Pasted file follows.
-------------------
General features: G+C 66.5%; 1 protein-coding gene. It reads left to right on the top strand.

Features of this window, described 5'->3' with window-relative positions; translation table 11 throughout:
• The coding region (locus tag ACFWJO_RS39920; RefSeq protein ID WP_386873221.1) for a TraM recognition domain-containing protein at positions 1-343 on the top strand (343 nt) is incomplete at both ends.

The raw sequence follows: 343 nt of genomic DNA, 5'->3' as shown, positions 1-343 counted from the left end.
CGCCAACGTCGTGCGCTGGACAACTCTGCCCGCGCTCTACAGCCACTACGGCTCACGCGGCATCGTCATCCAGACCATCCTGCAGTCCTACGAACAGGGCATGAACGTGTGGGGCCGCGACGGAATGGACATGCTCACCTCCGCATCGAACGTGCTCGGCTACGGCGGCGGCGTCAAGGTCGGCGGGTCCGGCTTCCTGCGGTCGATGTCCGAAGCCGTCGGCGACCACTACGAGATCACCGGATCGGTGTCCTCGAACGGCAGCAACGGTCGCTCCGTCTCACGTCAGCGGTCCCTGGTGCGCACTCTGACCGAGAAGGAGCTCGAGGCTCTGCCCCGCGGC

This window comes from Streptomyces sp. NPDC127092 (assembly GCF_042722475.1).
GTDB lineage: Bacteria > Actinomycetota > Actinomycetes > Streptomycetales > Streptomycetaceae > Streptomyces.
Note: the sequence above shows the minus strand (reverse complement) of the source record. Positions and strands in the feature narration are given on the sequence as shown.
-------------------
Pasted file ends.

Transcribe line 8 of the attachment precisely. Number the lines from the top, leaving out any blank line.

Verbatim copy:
Note: the sequence above shows the minus strand (reverse complement) of the source record. Positions and strands in the feature narration are given on the sequence as shown.